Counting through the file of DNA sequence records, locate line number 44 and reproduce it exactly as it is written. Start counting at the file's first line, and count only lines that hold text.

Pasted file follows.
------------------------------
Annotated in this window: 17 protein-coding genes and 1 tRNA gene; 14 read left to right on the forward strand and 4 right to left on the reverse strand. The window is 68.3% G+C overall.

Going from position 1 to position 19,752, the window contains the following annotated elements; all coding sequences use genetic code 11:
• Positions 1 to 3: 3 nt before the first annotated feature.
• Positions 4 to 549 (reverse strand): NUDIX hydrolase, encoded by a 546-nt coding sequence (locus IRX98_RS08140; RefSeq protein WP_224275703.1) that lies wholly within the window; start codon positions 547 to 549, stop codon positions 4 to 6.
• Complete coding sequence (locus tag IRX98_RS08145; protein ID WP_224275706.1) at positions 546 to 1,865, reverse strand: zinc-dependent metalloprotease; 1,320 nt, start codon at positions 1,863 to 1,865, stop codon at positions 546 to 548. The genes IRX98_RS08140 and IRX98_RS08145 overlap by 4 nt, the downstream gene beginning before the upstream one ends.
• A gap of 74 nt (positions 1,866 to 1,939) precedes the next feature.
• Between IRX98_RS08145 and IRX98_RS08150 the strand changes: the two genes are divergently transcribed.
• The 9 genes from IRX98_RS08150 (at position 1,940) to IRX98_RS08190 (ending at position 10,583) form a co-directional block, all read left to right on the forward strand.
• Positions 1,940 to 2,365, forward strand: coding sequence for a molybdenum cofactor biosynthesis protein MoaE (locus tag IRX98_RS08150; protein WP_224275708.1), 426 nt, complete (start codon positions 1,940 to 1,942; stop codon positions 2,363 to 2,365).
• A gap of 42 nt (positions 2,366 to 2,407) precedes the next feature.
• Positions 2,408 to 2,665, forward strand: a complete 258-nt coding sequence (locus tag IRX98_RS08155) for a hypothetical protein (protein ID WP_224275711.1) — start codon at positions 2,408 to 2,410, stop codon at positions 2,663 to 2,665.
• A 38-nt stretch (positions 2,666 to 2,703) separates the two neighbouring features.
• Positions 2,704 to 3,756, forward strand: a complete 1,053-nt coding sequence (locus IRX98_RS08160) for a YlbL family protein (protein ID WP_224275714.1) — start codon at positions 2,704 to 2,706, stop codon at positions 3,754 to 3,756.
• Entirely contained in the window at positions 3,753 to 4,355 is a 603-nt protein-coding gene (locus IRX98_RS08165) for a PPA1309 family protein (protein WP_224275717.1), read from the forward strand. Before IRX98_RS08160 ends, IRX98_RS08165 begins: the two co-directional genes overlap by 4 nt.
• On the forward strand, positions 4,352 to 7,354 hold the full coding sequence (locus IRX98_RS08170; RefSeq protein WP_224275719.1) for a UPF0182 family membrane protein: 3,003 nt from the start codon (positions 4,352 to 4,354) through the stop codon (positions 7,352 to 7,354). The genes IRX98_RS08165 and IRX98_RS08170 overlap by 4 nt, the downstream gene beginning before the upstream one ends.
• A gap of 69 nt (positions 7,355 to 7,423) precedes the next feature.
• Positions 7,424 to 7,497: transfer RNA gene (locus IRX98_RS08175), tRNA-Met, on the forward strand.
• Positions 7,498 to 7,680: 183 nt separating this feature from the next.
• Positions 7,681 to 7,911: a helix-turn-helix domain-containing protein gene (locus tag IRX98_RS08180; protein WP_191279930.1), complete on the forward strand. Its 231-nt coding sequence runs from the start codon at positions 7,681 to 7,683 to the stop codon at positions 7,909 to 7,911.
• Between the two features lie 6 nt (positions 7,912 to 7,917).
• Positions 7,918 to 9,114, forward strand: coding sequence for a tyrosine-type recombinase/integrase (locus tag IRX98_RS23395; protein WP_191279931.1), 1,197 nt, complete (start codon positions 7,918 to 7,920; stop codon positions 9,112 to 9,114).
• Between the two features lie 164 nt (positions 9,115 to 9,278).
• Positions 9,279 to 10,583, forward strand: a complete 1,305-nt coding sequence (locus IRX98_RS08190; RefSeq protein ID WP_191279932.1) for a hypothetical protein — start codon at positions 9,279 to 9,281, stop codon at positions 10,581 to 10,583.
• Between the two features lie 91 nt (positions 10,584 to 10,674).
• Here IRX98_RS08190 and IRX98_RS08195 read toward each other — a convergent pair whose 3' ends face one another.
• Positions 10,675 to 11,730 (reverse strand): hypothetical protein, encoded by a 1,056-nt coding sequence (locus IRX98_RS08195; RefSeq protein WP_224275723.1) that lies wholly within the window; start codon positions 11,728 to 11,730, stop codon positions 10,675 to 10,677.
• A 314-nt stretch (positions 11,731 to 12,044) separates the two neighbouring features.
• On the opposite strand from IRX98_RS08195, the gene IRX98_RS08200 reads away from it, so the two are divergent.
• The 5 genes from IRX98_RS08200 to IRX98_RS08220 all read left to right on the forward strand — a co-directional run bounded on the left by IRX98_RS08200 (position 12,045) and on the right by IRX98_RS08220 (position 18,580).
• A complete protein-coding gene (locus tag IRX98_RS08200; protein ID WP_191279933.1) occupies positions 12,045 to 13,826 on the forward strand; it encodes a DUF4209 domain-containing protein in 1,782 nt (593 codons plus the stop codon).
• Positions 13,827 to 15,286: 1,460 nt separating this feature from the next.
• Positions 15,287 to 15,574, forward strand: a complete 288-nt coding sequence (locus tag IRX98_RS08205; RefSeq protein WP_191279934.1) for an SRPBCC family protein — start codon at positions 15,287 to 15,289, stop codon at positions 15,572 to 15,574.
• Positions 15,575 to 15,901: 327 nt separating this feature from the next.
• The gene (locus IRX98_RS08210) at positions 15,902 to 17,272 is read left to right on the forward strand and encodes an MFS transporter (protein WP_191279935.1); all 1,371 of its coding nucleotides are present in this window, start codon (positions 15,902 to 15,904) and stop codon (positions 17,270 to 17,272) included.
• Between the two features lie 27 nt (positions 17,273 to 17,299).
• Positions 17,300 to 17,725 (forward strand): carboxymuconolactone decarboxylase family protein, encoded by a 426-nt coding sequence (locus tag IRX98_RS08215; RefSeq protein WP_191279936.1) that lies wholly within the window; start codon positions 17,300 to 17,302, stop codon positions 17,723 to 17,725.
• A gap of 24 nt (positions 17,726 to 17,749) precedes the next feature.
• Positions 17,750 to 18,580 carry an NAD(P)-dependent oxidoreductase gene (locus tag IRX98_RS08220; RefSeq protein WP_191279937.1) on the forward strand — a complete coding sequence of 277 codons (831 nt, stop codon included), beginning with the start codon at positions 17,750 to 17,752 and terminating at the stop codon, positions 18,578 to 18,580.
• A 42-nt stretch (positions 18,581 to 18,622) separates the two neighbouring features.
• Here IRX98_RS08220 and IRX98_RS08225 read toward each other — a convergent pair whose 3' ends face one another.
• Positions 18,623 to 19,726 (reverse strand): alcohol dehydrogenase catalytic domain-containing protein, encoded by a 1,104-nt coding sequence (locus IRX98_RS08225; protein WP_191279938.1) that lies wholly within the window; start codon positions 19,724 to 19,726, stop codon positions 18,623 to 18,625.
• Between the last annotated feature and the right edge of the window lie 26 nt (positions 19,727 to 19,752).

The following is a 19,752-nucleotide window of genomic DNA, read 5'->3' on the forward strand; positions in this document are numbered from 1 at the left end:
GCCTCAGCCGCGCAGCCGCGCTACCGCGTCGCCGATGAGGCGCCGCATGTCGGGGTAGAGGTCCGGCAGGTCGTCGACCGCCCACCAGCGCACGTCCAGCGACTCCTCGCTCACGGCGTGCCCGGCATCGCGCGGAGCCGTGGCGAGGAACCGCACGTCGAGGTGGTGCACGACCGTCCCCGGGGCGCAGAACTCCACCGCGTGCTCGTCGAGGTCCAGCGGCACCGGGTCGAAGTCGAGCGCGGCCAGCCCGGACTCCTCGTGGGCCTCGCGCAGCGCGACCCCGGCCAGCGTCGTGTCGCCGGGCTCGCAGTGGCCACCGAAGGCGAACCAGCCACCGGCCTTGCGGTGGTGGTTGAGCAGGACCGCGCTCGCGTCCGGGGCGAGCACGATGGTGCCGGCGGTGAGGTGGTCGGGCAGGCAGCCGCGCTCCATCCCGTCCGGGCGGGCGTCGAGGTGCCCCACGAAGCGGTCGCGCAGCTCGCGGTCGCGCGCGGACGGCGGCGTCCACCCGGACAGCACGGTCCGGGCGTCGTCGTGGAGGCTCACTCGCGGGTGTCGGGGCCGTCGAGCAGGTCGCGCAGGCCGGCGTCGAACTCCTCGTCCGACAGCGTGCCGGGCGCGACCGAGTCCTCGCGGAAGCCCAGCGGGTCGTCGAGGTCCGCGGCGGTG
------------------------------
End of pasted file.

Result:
GCCTCAGCCGCGCAGCCGCGCTACCGCGTCGCCGATGAGGCGCCGCATGTCGGGGTAGAGGTCCGGCAGGTCGTCGACCGCCCACCAGCGCACGTCCAGCGACTCCTCGCTCACGGCGTGCCCGGCATCGCGCGGAGCCGTGGCGAGGAACCGCACGTCGAGGTGGTGCACGACCGTCCCCGGGGCGCAGAACTCCACCGCGTGCTCGTCGAGGTCCAGCGGCACCGGGTCGAAGTCGAGCGCGGCCAGCCCGGACTCCTCGTGGGCCTCGCGCAGCGCGACCCCGGCCAGCGTCGTGTCGCCGGGCTCGCAGTGGCCACCGAAGGCGAACCAGCCACCGGCCTTGCGGTGGTGGTTGAGCAGGACCGCGCTCGCGTCCGGGGCGAGCACGATGGTGCCGGCGGTGAGGTGGTCGGGCAGGCAGCCGCGCTCCATCCCGTCCGGGCGGGCGTCGAGGTGCCCCACGAAGCGGTCGCGCAGCTCGCGGTCGCGCGCGGACGGCGGCGTCCACCCGGACAGCACGGTCCGGGCGTCGTCGTGGAGGCTCACTCGCGGGTGTCGGGGCCGTCGAGCAGGTCGCGCAGGCCGGCGTCGAACTCCTCGTCCGACAGCGTGCCGGGCGCGACCGAGTCCTCGCGGAAGCCCAGCGGGTCGTCGAGGTCCGCGGCGGTG